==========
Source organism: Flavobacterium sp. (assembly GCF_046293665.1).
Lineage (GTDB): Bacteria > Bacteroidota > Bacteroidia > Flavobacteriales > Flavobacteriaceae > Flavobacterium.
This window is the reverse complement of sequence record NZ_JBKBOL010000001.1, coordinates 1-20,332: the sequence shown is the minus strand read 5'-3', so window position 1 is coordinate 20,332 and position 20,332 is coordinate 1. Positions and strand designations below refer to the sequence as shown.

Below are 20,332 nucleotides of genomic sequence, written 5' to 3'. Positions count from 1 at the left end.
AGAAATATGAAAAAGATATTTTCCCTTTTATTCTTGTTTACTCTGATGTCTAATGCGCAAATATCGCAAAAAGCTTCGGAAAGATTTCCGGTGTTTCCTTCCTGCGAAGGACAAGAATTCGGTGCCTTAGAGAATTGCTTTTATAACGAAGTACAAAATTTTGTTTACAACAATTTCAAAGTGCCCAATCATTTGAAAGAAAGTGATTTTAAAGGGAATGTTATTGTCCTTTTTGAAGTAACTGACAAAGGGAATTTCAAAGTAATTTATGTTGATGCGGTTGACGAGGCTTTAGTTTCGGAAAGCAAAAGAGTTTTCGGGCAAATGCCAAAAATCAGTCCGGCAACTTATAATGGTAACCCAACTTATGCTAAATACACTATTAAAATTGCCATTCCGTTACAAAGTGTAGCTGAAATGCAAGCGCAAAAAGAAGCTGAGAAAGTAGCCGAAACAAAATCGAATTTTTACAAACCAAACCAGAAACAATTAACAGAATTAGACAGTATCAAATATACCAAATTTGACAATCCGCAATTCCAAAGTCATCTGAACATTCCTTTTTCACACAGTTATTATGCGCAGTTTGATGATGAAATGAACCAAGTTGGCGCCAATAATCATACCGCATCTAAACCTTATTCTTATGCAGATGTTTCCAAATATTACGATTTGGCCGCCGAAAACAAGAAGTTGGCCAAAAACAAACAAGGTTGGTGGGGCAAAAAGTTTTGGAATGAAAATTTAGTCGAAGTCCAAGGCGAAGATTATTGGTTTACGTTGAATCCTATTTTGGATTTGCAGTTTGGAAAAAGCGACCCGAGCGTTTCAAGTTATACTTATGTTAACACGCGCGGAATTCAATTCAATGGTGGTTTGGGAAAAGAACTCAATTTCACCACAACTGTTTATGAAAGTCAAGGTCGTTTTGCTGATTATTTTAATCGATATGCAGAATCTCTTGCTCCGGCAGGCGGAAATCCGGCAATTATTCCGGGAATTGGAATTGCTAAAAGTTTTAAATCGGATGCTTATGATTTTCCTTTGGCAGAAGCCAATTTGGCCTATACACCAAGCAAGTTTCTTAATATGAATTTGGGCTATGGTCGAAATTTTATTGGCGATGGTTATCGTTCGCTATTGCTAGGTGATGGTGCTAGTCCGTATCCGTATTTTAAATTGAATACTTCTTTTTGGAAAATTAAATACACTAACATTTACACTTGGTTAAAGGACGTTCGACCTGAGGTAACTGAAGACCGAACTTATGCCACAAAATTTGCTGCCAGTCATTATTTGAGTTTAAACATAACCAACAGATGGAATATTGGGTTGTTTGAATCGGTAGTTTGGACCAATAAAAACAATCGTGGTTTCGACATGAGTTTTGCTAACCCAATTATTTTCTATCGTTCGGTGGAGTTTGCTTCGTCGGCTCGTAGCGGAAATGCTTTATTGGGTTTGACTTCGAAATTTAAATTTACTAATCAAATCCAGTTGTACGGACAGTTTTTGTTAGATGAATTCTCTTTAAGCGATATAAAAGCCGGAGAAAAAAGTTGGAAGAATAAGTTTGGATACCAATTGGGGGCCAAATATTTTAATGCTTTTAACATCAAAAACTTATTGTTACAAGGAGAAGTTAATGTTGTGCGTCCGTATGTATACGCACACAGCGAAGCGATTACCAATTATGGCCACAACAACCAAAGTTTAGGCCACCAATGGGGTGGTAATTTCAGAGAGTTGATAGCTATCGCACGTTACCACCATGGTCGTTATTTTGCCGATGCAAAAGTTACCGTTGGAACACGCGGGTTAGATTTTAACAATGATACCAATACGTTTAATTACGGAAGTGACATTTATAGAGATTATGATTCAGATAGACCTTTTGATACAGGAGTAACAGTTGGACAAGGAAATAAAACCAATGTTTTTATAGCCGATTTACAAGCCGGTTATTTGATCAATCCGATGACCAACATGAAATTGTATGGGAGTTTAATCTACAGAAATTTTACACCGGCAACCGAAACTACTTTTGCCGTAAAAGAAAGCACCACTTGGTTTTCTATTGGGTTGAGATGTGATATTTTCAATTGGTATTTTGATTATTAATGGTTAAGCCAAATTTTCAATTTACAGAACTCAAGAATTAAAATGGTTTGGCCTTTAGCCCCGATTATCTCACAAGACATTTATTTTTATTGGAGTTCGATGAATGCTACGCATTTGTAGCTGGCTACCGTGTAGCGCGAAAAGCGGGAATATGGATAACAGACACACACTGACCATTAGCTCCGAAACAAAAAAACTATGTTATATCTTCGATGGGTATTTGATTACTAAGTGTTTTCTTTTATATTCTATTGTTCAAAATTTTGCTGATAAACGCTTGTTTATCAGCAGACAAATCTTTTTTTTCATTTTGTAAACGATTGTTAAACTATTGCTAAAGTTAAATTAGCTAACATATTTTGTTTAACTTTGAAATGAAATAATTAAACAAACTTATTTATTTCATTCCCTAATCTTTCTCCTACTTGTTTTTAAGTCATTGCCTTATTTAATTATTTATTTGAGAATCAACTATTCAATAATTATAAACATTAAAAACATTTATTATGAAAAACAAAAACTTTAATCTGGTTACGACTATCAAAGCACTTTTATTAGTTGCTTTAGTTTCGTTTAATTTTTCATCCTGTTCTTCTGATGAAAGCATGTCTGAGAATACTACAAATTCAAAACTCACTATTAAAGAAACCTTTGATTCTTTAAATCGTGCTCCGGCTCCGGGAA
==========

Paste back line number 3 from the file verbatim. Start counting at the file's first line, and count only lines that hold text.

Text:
This window is the reverse complement of sequence record NZ_JBKBOL010000001.1, coordinates 1-20,332: the sequence shown is the minus strand read 5'-3', so window position 1 is coordinate 20,332 and position 20,332 is coordinate 1. Positions and strand designations below refer to the sequence as shown.